Nearly half a century ago, Leonard Hayflick described ‘the limited in vitro lifetime of human diploid cell strains’ (Hayflick, 1965). He observed that human cells cultured in vitro stopped proliferating after a limited number of divisions, yet cells remained alive and metabolically active, although irreversibly arrested. This phenomenon was termed cellular senescence. Since then, cellular senescence has been implicated in aging, tissue repair and cancer (Rodier & Campisi, 2011). However, until now the prevailing view was that senescence occurs only under pathological conditions, and no role in normal development had been described.
Now, two recent articles published in Cell by the Serrano and the Keyes groups drastically change this view by describing a role for cellular senescence during development (Muñoz-Espín et al, 2013; Storer et al, 2013). Using different markers for senescence, both groups observed widespread appearance of senescent cells in distinct patterns and specific stages of developing vertebrate embryos. Although most of the experiments were performed in mice, similar patterns of senescence were seen in chick (Storer et al, 2013) and human embryos (Muñoz-Espín et al, 2013), suggesting that this is a conserved feature of vertebrate embryonic development. The two studies focused on different regions of the embryo: Storer et al investigated the developing limb and the neural tube, while Muñoz-Espín et al concentrated on the mesonephros and the endolymphatic sac of the inner ear. Yet both studies come to similar conclusions. In both cases, developmentally-programmed senescence is mediated by p21, but seems to be independent of DNA damage and other typical mediators of senescence, including p53. Senescence was compromised in p21 mutant mice, but the resulting developmental defects were rather minor, presumably because of compensatory mechanisms. While both studies largely agreed there were also some differences. The Serrano group explored the mechanism underlying programmed senescence and found that TGFβ/SMAD and PI3K/FOXO were required for developmental senescence, both in the mesonephros and in the endolymphatic sac. On the other hand, the Keyes group uncovered a role of pERK-mediated signaling from the stroma for inducing senescence in the apical ectodermal ridge of the limb bud.
One particularly interesting aspect that both studies pointed out is the connection between senescence and apoptosis. Apoptosis is an active form of cell death that, very much like senescence, plays an important role for tumor suppression and is also activated in response to stress and tissue damage (Fuchs & Steller, 2011). However, a role of apoptosis as a sculpting force during development has long been recognized, and apoptotic cells are rapidly cleared by phagocytes. Interestingly, Muñoz-Espín et al now demonstrate that removal of senescent cells by macrophages is instrumental for the regression of the Wolffian duct in females and to regulate the balance between different cell populations in the endolymphatic sac. And there are other common features between senescent and apoptotic cells. Senescent cells can release various factors into the environment and this capacity, commonly known as SASP (senescence-associated secretory phenotype), can have opposing effects (Rodier & Campisi, 2011). In some cases, senescent cells induce proliferation in neighboring cells and promote tumor growth (Krtolica et al, 2001). In other cases senescent cells can induce non-autonomous senescence to achieve the opposite outcome (Acosta et al, 2013). A similar complexity in secreted signals is seen for apoptotic cells: doomed cells can produce mitogenic signals and thereby stimulate proliferation in their environment to promote wound repair and tumor growth (Perez-Garijo et al, 2004; Ryoo et al, 2004). On the other hand, apoptotic cells can also release pro-death factors to promote non-autonomous cell killing at a distance (Perez-Garijo et al, 2013). In this regard, Storer et al show that senescent cells also play important instructive roles during development, since p21 mutant mice have decreased FGF expression in the apical ectodermal ridge, which in turn leads to reduced proliferation in the underlying mesenquima. This indicates that both apoptosis and developmentally programmed senescence play important roles in the removal of unwanted structures and in patterning (Fig 1).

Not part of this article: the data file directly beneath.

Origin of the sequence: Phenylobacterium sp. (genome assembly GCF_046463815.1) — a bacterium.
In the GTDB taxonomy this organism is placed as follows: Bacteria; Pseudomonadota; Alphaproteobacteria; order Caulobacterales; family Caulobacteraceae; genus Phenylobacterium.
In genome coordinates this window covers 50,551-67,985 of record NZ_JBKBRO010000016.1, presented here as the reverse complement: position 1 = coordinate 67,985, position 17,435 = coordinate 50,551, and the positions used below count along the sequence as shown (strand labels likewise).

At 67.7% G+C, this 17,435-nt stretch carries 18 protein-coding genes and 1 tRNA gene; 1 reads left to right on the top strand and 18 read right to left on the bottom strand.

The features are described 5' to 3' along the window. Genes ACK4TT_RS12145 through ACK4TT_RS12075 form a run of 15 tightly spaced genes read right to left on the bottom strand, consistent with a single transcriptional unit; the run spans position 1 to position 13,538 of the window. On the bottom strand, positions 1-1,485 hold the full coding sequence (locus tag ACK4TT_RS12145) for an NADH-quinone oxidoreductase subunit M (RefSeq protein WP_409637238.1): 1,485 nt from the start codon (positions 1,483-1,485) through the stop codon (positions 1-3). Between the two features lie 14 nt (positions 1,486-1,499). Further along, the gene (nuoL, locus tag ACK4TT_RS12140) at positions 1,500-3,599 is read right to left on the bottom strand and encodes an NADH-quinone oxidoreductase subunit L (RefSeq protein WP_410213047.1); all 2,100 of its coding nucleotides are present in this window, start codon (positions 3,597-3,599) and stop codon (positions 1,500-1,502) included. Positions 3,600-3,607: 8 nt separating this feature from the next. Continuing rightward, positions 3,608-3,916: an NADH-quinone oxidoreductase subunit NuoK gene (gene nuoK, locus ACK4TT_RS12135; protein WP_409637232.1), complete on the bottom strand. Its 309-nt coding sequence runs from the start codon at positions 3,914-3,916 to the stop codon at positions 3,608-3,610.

While these observations point to obvious connections between senescence and apoptosis, the underlying mechanism remains obscure. In some cases senescence can lead to apoptosis, while in others apoptosis appears to be a compensatory mechanism that takes over when senescence is impaired. At this time, it is not clear how and when a senescent cell decides to undergo apoptosis. Likewise, we do not understand how a cell that fails to become senescent undergoes apoptosis. If both phenomena partially compensate for each other, this would help explain the relatively mild phenotypes of mice impaired in either apoptosis or senescence. Future studies with mice deficient for both senescence and apoptosis are likely to provide novel and significant insights in this regard.
Another important implication of the new work is for the very basic question of why senescence arose during evolution. Senescence is not an unavoidable consequence of old age since only some cells senesce whereas others remain ‘forever young’. Given the potential role of cellular senescence in aging, insights in this area may also relate to why organisms age. Until now, the most plausible explanation for the benefit of senescence was based on its tumor-suppressive role. The recent studies provide an additional and perhaps even more compelling reason: cellular senescence may have originated in evolution as a crucial part of normal development, and perhaps damage-induced senescence was later adopted as a mechanism to eliminate potentially dangerous cells.